Read the full story at JD Supra.
By ratifying the 2015 Paris Agreement, nations across the world made a commitment to reducing greenhouse gas emissions by at least 40% by the year 2030. Carbon dioxide is one of the primary greenhouse gases found in the Earth’s atmosphere, accounting for 76% of global greenhouse gas emissions according to published reports.
Any effort to reduce greenhouse gas emissions will undoubtedly rely heavily on reducing the presence of carbon dioxide in the atmosphere. There are two primary ways to achieve a reduction of CO2: (1) decrease the output of carbon dioxide emissions; or (2) increase the amount of carbon dioxide that is removed from the atmosphere.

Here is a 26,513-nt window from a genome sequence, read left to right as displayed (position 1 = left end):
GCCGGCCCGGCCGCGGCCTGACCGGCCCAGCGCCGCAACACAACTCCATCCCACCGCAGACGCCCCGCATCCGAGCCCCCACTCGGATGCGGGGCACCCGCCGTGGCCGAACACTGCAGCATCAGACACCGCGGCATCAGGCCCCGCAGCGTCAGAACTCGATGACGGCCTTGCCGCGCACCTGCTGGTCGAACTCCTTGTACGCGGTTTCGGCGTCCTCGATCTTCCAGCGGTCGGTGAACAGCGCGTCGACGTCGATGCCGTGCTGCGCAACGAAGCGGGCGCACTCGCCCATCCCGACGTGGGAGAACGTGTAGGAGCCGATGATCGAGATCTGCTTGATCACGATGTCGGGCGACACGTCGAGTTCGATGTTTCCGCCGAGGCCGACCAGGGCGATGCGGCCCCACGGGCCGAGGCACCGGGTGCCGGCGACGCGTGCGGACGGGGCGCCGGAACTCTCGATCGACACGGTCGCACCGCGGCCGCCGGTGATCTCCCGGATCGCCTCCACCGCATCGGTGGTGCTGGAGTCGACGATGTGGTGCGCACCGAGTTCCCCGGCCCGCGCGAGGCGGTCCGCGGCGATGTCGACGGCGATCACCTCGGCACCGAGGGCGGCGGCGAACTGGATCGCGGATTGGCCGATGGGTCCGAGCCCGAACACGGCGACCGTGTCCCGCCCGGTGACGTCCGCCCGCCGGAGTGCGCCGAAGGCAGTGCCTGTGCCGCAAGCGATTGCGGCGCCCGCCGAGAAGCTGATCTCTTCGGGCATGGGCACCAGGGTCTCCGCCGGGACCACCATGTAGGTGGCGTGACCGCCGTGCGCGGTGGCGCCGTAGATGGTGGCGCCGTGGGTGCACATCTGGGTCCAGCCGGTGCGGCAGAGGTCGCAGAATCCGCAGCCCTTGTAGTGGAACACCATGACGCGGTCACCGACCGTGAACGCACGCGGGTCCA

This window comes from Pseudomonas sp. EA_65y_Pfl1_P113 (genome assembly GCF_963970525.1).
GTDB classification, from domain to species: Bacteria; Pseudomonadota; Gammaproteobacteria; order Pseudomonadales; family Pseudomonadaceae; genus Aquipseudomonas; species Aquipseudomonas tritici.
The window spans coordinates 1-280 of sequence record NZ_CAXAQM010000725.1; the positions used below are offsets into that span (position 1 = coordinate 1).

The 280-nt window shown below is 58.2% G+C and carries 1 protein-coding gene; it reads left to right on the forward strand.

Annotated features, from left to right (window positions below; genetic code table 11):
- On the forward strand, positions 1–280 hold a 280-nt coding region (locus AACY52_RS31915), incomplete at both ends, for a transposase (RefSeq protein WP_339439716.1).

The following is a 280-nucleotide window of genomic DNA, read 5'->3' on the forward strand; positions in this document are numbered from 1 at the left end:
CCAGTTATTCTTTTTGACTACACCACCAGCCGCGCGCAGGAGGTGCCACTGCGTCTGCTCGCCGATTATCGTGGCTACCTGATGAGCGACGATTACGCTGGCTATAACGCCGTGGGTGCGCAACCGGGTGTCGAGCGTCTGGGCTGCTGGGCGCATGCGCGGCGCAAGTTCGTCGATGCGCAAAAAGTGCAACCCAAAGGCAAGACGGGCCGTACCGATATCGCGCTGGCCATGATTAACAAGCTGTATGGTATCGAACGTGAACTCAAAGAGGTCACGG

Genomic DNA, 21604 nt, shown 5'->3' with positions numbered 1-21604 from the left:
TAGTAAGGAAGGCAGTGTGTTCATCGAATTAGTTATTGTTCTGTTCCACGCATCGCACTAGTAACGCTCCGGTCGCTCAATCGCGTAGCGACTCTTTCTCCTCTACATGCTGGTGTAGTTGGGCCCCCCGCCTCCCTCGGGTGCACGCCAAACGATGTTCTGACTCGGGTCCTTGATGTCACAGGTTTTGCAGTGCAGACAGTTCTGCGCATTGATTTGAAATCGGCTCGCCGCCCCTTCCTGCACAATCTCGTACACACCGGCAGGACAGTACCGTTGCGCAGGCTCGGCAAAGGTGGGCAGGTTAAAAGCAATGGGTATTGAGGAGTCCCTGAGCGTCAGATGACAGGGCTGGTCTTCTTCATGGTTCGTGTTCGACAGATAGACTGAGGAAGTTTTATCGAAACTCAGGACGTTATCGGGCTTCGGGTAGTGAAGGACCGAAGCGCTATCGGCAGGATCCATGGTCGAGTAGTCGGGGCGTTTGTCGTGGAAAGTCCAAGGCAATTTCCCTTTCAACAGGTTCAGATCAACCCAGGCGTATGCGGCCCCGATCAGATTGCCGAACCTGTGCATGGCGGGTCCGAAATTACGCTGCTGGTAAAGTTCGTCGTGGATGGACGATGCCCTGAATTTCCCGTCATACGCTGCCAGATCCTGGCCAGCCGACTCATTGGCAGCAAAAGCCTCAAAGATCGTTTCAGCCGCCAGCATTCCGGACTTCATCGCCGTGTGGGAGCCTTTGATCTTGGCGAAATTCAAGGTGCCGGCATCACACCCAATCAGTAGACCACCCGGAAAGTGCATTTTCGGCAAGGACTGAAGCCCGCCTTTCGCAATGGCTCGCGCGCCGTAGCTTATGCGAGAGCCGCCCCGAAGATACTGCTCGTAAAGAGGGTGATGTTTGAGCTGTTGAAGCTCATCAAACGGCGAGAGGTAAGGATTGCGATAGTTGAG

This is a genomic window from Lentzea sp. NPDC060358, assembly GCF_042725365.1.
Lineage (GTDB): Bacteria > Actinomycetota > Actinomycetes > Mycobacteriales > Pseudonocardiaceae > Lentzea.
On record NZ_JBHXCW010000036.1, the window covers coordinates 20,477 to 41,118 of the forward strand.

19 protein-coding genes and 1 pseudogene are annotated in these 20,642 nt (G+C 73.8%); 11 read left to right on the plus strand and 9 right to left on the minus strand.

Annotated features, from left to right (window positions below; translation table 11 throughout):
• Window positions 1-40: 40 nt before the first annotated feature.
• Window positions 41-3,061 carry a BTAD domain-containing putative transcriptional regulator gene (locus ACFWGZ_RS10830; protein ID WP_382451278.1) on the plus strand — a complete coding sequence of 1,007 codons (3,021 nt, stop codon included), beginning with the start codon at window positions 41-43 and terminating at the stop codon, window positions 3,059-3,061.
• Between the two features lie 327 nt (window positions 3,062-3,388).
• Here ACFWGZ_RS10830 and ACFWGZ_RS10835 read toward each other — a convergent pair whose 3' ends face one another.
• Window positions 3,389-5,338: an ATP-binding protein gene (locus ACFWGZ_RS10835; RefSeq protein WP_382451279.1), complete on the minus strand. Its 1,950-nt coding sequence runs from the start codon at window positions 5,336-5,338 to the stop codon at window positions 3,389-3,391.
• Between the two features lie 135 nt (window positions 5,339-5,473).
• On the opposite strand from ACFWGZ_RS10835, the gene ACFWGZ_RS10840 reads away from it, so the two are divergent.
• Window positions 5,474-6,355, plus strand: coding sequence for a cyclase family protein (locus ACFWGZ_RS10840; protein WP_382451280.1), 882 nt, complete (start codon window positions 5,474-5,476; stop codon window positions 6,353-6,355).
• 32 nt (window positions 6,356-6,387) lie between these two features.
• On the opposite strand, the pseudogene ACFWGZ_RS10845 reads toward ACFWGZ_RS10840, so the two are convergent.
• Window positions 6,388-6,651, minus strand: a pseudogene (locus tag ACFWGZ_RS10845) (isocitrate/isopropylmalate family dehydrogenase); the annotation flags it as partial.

The latter option is known as carbon capture and sequestration (“CCS”). CCS is the process of seizing atmospheric carbon dioxide and storing (or “sequestering”) these gases in physical formations in the ground. Carbon capture and sequestration techniques have existed for decades, but the development of specific technologies for CCS has been largely cost prohibitive due to lack of governmental support in the legislative, regulatory and financial arenas.
However, majors such as Exxon, Chevron and Shell are joining a broader push to make the requisite technology cheaper and more efficient. Producers and governments have shown interest in CCS as it allows for the continued use of fossil fuels while reducing net carbon dioxide emissions.